Smile! You're on 'The College Show'
“It’s basically like ‘America’s Funniest Home Videos’ for college students,” said Koppel. “We have all sorts of weird assignments that we ask college students to participate in. They’re little video assignments that students can send in and they can get seen by millions of students.”
Koppel created the show with Harold Ramis, a director whose films include “Analyze This,” “Bedazzled,” “Ghostbusters,” “Caddyshack” and “Groundhog Day.” Aside from being a fun project, Koppel is excited that his show could be the first step for many inexperienced college students into the elusive world of show business.
“The really exciting thing is that Harold is a major director. For people that are interested in the entertainment, people that want to have something on their resume when they leave college, what would be better than to have something of yours on TV?” said Koppel. “Having left college and having looked for jobs before, [I know] it is an incredibly great thing to have had something that people have seen before. And even better is to work on something like this with friends.”
“The College Show,” which is projected to premiere next fall as a half-hour show, will feature weekly special guests and, of course, the winning college tapes of the week. “The guest comes in and everyone just talks about college and they watch the videos together and basically just make fun of them,” said Koppel. “Harold actually wanted to make a show about college before and we wanted college students to film it, but I knew that it was going to be difficult. You can’t just tell students to write a paper about anything; you get nothing back. Instead, the idea of making things very specific became the way to do it.”
Fifteen minutes of shame
A list of assignments, available at “The College Show” website on comedycentral.com includes topics such as: bother people in the library quietly, document the weird and wild traditions that take place at your school, find your campus’ nuttiest professor and document his weirdness, profiles of best and worst bands, find someone doing ‘the walk of shame’ back to the dorms and lifestyles of the rich and famous. “I went to school with Blossom Beatty, related to Ned Beatty, [Otis from] Superman, who was the most famous person that I knew, and it was really exciting for us,” said Koppel.
But Koppel’s favorite assignment is to get deep with a stoner. “You are the grasshopper; he is the guide,” he said. “Document his lifestyle while he explains his philosophy of human existence. I knew a very great number of people that could have done that for me at Amherst. I could’ve done that. I could’ve been the stoner. It would’ve been me.”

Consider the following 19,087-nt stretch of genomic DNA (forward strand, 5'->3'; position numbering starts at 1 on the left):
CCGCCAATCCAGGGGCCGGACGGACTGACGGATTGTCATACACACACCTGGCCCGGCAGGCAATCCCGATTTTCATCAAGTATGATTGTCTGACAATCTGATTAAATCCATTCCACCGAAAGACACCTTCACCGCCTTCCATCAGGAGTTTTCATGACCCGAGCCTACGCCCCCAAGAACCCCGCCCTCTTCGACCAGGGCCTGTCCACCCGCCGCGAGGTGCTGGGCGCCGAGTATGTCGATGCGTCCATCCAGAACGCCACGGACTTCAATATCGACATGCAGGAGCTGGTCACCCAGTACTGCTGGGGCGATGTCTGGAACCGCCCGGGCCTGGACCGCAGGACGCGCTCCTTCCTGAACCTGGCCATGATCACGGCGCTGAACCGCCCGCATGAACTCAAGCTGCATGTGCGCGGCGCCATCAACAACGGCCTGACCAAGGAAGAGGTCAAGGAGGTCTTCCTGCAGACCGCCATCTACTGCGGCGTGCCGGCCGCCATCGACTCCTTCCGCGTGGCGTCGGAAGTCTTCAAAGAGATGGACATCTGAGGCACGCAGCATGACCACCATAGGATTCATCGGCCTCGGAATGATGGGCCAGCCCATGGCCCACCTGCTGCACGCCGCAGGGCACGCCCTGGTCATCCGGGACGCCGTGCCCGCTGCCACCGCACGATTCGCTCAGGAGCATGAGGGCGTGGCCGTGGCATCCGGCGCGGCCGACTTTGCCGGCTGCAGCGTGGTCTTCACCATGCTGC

Koppel hopes that Amherst students will take advantage of the countless video-worthy people and places at the College. “I’m hoping that we’re going to get some great material from Amherst students,” he said. “Almost everyone has access to a digital camera and these are really funny assignments to do [and] there’s no right answer.”
Where would Koppel take his camera on the fairest campus? For one assignment, documenting the craziest professor on campus, Koppel had no trouble thinking of people whose day in the spotlight has been long overdue. “I would take my camera to [Professor of Spanish] Jim Maraniss-he was my advisor,” he said. “He’s a nutty professor. So was [Professor of Russian] Stanley Rabinowitz. [Professor of English] Andy Parker is another total nutball.”
And Koppel’s ideas don’t stop there. “Find the hottest professors,” he said. “There are some hot professors at Amherst. They know who I’m talking about.”
The fairest campus
In addition to the aesthetic beauty of the faculty, Koppel, an English and fine arts double major, also appreciated the natural beauty of the College and the quality of the people on campus. “I remember that it was a really pretty place,” he said. “What I really loved at Amherst was the ability to pursue the type of work that you’re interested in pursuing-no core curriculum, no math or science for me. And I loved the student body, always people that were interested in making stuff and working.”
Although Koppel loved the academic world at Amherst, he found his true passion in extracurricular activities. “I was the one that revived Mr. Gad’s [House of Improv],” he said. “At the time, they were just doing improv games. I taught them how to do ‘the Harold,’ which is a long, 30 minute, freeform piece of comedy.”
It was Koppel’s love of the Second City comedy troupe as a boy in Chicago that drew him to Harold Ramis later in life. “Harold is one of the Second City alumni with Jon Belushi,” he said. “I grew up going to Second City. I worked with Del Close, who invented improv and died recently.”
As director of Mr. Gad’s, Koppel instituted the weekly Monday night performances in the Campus Center Frontroom. “I wanted something that people could look forward to on Monday nights,” he said. “The weekend is over and you need something to look forward to.”